“There is something that is underrepresented in Christmas music, and that’s just how uncomfortable the holidays can be for a lot of folks,” David Bazan says about his collection of holiday songs Dark Sacred Night. Back in 2002, David Dickenson of Suicide Squeeze Records approached Bazan and asked if he would be interested in doing a 7” of Christmas carols. The result was the “I Heard The Bells On Christmas Day” b/w “Oh Come, Oh Come Emmanuel” single released under Bazan’s Pedro The Lion moniker. He followed it up with “The First Noel” 7” in 2003 and “God Rest Ye Merry Gentlemen” in 2005. Even after retiring the Pedro The Lion project, Bazan continued his run of Yuletide singles for Suicide Squeeze under his own name. These limited edition 7”s are all long out of print, but David Bazan and Suicide Squeeze have chosen ten of the fourteen tracks, remixed and remastered the material, and collected them on Dark Sacred Night.
“It seemed like an interesting challenge. As a musician, my relationship with Christmas and its music is pretty strange,” Bazan says of the impetus behind the series. “It’s the normal band dude relationship with that stuff,” he says, addressing the general disdain fringe musicians feel for old cheery classics, “but then also throw in Christianity and all that shit... my discomfort seemed appropriate for the material. I’m bringing up a lot of hard things in terms of religion, family, commercialism gone mad.” And indeed, the festive aspect of the holidays is noticeably absent on Dark Sacred Night. Instead, Bazan focuses more on meditative classics (“Silent Night”, “Away In A Manger”), somber modern holiday songs (“Happy Xmas (War Is Over)”, “Long Way Around The Sea”), and, in the case of “Wish My Kids Were Here”, ruminative originals. But throughout the ten tracks, Bazan’s plaintive baritone voice and sparse instrumentation tie the multiple generations and songwriting approaches of these holiday songs into one cohesive melancholic sound.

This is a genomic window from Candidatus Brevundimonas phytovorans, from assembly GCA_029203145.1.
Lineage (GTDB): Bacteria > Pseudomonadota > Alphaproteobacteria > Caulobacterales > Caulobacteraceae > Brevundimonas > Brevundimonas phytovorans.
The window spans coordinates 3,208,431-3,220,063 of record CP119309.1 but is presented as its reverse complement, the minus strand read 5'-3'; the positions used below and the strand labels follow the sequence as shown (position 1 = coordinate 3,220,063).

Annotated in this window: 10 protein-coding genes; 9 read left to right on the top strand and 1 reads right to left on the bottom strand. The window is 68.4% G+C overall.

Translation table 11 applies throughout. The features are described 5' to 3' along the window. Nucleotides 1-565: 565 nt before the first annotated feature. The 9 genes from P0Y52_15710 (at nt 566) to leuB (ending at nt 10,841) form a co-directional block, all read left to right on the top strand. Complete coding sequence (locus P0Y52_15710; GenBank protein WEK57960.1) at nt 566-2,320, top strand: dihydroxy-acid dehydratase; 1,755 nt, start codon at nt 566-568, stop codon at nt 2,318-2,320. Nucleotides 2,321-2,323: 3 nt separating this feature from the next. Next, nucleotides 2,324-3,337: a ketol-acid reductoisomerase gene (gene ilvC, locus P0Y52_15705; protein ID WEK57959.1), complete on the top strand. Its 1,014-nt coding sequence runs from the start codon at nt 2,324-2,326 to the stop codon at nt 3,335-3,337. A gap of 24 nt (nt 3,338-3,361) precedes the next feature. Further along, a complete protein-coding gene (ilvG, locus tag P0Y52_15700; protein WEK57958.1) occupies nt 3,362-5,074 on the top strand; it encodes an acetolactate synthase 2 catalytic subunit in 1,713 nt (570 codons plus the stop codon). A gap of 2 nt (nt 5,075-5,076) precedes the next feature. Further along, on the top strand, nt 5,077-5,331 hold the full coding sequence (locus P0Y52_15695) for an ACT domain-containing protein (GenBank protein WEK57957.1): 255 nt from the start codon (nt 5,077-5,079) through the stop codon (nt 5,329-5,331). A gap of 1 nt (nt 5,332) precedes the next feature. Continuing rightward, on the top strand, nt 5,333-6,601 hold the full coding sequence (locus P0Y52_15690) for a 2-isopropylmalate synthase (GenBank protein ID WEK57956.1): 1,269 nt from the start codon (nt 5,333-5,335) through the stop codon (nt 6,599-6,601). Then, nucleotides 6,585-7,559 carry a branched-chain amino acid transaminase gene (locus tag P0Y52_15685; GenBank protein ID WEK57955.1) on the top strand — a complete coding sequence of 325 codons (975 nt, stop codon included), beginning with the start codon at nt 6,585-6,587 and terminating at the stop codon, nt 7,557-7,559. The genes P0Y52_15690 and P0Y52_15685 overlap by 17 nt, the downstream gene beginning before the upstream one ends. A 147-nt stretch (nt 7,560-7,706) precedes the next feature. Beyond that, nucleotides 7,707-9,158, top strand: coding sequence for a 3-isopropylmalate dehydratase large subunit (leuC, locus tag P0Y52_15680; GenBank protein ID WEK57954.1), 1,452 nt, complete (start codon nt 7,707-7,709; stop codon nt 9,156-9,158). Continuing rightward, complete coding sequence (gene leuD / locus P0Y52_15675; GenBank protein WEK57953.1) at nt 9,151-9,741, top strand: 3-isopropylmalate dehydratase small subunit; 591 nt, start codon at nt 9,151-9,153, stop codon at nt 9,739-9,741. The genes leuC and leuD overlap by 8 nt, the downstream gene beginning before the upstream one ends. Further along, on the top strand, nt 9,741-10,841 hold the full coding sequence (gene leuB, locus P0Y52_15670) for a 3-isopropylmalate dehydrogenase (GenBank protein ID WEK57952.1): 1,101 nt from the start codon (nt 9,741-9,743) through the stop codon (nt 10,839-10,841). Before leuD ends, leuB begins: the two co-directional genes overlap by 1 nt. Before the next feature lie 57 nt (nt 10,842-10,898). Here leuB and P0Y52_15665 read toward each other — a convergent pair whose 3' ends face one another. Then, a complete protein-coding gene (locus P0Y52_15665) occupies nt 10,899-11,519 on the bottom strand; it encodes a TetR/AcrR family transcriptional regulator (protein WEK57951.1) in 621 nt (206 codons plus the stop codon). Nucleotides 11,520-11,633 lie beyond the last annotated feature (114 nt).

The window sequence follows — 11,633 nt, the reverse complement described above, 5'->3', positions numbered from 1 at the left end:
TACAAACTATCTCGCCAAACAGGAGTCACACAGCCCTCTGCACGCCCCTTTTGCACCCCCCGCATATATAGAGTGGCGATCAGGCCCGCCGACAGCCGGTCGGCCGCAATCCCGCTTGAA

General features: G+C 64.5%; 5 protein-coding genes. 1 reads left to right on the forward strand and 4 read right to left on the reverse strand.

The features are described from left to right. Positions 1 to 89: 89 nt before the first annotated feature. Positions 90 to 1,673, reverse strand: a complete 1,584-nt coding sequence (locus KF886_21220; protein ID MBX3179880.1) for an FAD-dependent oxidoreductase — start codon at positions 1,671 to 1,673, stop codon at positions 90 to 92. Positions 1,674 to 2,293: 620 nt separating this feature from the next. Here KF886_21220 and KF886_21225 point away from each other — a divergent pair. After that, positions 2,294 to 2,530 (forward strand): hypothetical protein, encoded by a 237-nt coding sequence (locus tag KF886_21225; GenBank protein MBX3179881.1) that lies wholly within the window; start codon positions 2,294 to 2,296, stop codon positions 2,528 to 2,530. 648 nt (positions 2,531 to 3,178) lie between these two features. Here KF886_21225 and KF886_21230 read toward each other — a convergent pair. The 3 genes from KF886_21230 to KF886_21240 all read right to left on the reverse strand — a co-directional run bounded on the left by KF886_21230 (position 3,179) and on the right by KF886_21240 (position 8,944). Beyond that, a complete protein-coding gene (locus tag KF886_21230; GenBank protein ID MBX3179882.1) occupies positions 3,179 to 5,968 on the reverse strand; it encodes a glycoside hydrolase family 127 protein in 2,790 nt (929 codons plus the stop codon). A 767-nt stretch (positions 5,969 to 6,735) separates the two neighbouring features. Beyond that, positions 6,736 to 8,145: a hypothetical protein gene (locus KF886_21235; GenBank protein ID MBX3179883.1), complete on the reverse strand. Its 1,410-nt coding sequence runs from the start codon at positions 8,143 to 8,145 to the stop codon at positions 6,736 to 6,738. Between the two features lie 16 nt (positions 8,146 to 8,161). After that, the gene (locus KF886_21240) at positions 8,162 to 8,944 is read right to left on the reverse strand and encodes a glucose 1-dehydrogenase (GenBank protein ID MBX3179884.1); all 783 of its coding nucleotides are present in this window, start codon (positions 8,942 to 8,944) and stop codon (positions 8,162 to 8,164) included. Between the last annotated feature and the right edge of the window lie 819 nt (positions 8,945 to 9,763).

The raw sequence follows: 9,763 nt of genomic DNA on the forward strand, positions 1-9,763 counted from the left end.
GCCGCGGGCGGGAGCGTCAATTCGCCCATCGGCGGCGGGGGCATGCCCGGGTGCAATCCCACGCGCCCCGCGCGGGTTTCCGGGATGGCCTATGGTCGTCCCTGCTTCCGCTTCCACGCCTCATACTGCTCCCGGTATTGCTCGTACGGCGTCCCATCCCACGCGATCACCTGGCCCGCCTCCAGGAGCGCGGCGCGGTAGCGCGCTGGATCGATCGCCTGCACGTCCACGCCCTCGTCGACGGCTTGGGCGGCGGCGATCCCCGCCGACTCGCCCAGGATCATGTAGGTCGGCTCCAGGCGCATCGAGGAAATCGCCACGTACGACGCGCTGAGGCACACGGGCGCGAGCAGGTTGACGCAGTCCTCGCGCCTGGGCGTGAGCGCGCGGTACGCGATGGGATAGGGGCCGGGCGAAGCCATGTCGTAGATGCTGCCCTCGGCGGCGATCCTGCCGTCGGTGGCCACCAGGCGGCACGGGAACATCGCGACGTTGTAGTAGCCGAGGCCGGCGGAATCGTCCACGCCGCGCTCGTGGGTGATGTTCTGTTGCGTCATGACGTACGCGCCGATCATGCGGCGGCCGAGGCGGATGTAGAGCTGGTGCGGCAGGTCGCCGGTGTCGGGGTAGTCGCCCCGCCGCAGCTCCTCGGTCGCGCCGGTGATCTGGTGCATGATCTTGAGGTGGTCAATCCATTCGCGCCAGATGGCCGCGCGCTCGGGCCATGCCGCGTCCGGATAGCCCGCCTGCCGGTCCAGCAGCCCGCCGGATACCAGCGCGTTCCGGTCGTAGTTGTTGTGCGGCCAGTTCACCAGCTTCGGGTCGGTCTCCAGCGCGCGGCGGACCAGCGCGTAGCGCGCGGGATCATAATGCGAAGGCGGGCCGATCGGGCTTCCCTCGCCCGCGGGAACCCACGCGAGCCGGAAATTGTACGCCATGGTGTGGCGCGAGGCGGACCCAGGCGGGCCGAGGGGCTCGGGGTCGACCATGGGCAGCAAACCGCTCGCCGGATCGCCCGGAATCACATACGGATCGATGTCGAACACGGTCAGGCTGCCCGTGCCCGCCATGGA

Dark Sacred Night may be a bitter cup to the masses that wish to bask in the unbridled optimism of Christmas, but it’s the perfect concoction for people who want to acknowledge the holidays without deluding themselves with jubilant traditionalism. “It’s not going to be for everybody, or hardly anybody,” Bazan says with a self-deprecating chuckle. “Hopefully there will be a growing collection of holiday music for depressive weirdos who want to sit and process their feelings about Christmas and reflect on the good and the bad and the past and all the stuff that’s mixed together in the crazy cocktail that is the holiday season.” Suicide Squeeze is proud to offer Dark Sacred Night on limited edition vinyl (2000 copies on blue-and-white-snow colored vinyl) - the vinyl edition also include download code.